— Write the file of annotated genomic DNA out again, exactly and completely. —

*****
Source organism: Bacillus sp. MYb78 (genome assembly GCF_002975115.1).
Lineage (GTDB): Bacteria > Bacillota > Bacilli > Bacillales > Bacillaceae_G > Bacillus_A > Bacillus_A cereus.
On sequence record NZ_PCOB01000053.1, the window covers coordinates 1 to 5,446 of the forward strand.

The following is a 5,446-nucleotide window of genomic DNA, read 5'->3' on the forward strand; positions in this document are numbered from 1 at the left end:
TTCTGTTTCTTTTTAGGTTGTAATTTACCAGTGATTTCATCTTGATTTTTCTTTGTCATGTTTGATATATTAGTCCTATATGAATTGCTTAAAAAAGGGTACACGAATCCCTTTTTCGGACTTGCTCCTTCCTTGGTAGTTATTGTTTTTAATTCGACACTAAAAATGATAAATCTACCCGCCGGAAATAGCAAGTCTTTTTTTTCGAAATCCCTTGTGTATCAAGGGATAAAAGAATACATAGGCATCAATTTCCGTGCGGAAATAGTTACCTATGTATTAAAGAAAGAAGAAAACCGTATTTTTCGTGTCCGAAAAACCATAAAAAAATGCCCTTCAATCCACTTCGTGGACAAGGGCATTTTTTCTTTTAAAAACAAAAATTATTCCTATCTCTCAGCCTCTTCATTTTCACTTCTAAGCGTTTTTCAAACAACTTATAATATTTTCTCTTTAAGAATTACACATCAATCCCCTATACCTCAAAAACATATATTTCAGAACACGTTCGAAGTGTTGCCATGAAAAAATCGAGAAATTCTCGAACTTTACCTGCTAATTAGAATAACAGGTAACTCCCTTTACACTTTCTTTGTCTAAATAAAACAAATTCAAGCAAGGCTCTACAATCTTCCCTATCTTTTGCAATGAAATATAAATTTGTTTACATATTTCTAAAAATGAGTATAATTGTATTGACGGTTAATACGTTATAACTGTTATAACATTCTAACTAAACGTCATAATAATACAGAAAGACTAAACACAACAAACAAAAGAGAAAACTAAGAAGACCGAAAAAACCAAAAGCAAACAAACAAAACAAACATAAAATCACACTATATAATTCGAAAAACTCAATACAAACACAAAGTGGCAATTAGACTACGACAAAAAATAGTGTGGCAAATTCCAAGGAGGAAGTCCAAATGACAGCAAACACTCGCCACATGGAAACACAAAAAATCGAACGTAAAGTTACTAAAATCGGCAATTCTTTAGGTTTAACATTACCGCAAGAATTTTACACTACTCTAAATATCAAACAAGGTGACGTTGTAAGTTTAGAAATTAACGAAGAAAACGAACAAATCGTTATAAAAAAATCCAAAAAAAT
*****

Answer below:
Source organism: Bacillus sp. MYb78 (genome assembly GCF_002975115.1).
Lineage (GTDB): Bacteria > Bacillota > Bacilli > Bacillales > Bacillaceae_G > Bacillus_A > Bacillus_A cereus.
On sequence record NZ_PCOB01000053.1, the window covers coordinates 1 to 5,446 of the forward strand.

The following is a 5,446-nucleotide window of genomic DNA, read 5'->3' on the forward strand; positions in this document are numbered from 1 at the left end:
TTCTGTTTCTTTTTAGGTTGTAATTTACCAGTGATTTCATCTTGATTTTTCTTTGTCATGTTTGATATATTAGTCCTATATGAATTGCTTAAAAAAGGGTACACGAATCCCTTTTTCGGACTTGCTCCTTCCTTGGTAGTTATTGTTTTTAATTCGACACTAAAAATGATAAATCTACCCGCCGGAAATAGCAAGTCTTTTTTTTCGAAATCCCTTGTGTATCAAGGGATAAAAGAATACATAGGCATCAATTTCCGTGCGGAAATAGTTACCTATGTATTAAAGAAAGAAGAAAACCGTATTTTTCGTGTCCGAAAAACCATAAAAAAATGCCCTTCAATCCACTTCGTGGACAAGGGCATTTTTTCTTTTAAAAACAAAAATTATTCCTATCTCTCAGCCTCTTCATTTTCACTTCTAAGCGTTTTTCAAACAACTTATAATATTTTCTCTTTAAGAATTACACATCAATCCCCTATACCTCAAAAACATATATTTCAGAACACGTTCGAAGTGTTGCCATGAAAAAATCGAGAAATTCTCGAACTTTACCTGCTAATTAGAATAACAGGTAACTCCCTTTACACTTTCTTTGTCTAAATAAAACAAATTCAAGCAAGGCTCTACAATCTTCCCTATCTTTTGCAATGAAATATAAATTTGTTTACATATTTCTAAAAATGAGTATAATTGTATTGACGGTTAATACGTTATAACTGTTATAACATTCTAACTAAACGTCATAATAATACAGAAAGACTAAACACAACAAACAAAAGAGAAAACTAAGAAGACCGAAAAAACCAAAAGCAAACAAACAAAACAAACATAAAATCACACTATATAATTCGAAAAACTCAATACAAACACAAAGTGGCAATTAGACTACGACAAAAAATAGTGTGGCAAATTCCAAGGAGGAAGTCCAAATGACAGCAAACACTCGCCACATGGAAACACAAAAAATCGAACGTAAAGTTACTAAAATCGGCAATTCTTTAGGTTTAACATTACCGCAAGAATTTTACACTACTCTAAATATCAAACAAGGTGACGTTGTAAGTTTAGAAATTAACGAAGAAAACGAACAAATCGTTATAAAAAAATCCAAAAAAAT